Last edited: Jul 17, 2008
  13. SgtWookie

    Expert

    Jul 17, 2007
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    The emitter should be connected to ground. The emitter in a "traditional" BJT (bipolar junction transistor) is always shown with an arrow in a schematic. The arrow points towards the N junction. Since the arrow is pointing away from the base in this case, it is an NPN transistor. If it were pointing towards the base, it would be a PNP transistor.

    You could run it without the transistor, if the 555 is indeed a bipolar version. If it is a CMOS version, it won't have enough power for the relay's coil. In any event, it's better to blow a $0.18 transistor than a $2.00 timer.

    If you remove the transistor, the ON cycle of your relay will be reversed; if you currently have a long ON time and a short OFF time, removing the transistor will result in a long OFF time and a short OFF time.

    This is because the way the transistor was being used is that of a current amplifier and signal inverter; when there is no current on the base (output of the 555 is zero), the collector is turned off, so the relay is off.

    However, if you connect the output of the 555 directly to the relay's ground side of the coil, when the output pin of the timer is low, the relay coil will energize.

    Whether or not you remove the transistor, you should keep the diode in the circuit. Otherwise, you risk destroying your 555 timer.
     
  14. mezlo

    Thread Starter Member

    Jul 16, 2008
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    When I reversed the transistor, I would get 10.4V at the collector when the 555 was high and 10.7V when the 555 was low. Obviously this wasn't correct either so I ripped out everything past pin3 and started over. After that things seemed to work better.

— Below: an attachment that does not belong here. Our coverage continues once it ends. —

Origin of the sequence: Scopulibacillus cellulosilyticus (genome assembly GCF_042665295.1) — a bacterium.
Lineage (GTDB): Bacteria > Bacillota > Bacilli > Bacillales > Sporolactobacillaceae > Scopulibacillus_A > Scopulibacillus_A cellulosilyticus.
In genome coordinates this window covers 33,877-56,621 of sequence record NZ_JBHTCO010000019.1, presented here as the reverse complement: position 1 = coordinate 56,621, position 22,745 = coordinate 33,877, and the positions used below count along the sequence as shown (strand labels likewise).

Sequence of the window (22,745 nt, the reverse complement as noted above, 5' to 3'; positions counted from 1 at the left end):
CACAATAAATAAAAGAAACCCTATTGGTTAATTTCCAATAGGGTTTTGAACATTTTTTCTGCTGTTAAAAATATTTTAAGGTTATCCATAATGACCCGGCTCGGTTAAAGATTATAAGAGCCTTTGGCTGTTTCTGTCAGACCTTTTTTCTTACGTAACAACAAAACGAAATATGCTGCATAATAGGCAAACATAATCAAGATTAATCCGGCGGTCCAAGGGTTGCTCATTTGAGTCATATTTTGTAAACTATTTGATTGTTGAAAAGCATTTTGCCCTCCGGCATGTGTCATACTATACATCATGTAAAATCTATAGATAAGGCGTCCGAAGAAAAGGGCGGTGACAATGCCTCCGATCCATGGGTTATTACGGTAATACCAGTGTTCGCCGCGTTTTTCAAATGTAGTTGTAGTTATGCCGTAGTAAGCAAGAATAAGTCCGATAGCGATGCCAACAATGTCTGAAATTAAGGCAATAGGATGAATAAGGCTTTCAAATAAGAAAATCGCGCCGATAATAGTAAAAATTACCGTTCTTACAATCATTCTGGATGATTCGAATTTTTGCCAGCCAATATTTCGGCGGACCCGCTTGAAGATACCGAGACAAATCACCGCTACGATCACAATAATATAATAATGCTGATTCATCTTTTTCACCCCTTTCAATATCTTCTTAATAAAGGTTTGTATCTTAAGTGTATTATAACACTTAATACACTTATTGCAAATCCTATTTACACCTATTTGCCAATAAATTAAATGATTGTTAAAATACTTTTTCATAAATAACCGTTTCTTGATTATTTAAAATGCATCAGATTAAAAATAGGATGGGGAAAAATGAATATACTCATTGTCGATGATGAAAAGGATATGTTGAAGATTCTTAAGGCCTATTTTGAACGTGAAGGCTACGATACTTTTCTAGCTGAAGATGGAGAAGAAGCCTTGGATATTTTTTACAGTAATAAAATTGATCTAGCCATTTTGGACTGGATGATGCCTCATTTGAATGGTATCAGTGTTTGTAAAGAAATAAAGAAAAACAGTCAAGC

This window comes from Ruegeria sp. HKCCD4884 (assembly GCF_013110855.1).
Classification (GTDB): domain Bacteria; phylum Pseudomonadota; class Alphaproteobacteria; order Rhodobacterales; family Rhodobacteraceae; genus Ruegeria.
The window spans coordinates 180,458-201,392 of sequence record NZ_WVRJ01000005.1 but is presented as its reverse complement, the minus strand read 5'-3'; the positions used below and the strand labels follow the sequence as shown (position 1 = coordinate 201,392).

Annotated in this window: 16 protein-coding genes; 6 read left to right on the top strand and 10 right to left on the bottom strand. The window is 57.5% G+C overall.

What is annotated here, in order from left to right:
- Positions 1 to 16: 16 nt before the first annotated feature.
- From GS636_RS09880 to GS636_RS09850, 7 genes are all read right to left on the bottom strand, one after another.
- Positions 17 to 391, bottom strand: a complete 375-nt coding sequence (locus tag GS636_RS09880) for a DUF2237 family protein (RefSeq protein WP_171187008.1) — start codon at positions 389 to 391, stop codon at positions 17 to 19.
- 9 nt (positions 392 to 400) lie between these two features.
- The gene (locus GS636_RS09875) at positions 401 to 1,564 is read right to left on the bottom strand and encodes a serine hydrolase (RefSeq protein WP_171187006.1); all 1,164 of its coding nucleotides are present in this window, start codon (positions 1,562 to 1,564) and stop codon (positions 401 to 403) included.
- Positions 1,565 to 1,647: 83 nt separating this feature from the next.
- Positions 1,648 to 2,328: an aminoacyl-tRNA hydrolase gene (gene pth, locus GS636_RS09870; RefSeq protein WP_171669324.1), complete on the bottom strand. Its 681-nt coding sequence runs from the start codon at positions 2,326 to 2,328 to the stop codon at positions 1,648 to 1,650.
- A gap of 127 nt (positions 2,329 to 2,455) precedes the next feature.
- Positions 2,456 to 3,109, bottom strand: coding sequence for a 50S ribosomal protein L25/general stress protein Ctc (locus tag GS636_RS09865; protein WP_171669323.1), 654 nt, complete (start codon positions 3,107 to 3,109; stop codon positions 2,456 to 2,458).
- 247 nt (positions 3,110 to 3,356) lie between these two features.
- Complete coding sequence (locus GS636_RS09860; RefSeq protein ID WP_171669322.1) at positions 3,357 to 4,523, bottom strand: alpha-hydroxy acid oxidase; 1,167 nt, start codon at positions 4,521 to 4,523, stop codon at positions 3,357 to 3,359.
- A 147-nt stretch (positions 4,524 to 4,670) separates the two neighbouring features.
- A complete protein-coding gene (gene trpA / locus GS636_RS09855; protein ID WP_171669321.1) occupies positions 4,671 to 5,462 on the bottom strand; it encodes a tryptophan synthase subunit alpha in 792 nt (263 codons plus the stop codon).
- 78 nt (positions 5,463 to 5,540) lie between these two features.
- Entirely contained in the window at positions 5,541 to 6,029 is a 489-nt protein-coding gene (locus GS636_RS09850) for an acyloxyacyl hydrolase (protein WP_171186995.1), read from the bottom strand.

That being said, if I don't need the transistor and relay I'd just as soon not use them to reduce the power used by the circuit and therefore extend the battery life.

    I plan to hook the device directly to pin3 with the reverse diode in place.

    Thanks for all the help.
    Mez

    PS - What's the purpose of the 1Kohm resistor? I measure virtually the same voltage on both sides of it.
     
  15. SgtWookie

    Expert

    Jul 17, 2007
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    Wait - what is the device?

    The 1k Ohm resistor was to limit the current to the base of the 2N4401 transistor to around 9mA. The 2N4401 has pretty high gain. At a collector current of 100mA, your collector-emitter voltage should have been well under 0.2v, which means you should've seen battery voltage minus the collector-emitter voltage across your relay's coil.

    If there were no base resistor, the base to emitter junction would look like a forward-biased diode in the circuit; basically, it would've shorted the output of your 555 timer.
     
  16. mezlo

    Thread Starter Member

    Jul 16, 2008
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    The device is this Ethernet Link Tester. When connected directly to the battery as shown in the project, the maximum current I've measured with or without a network cable connected is 82mA (using the 10A lead on my multimeter the display read 0.082). Since the 555 outputs up to 100mA, this should be acceptable, right?

    Mez

    PS - If you'll recall, when I first assembled the 555 circuit I measured 8V at pin 3 because I had something wired wrong. If I had wired it correctly and measured 10.4V from the beginning, I would've never asked the original question in the first place. :)
     
    Last edited: Jul 18, 2008
  17. SgtWookie

    Expert

    Jul 17, 2007
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    Ahh, ok. Well, it looks like those devices have a boost converter in them, which is likely an inductive load. Keeping the diode in the circuit is therefore a good idea.
     
  18. mezlo

    Thread Starter Member

    Jul 16, 2008
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    OK, thanks for all of your help with this project.

    Mez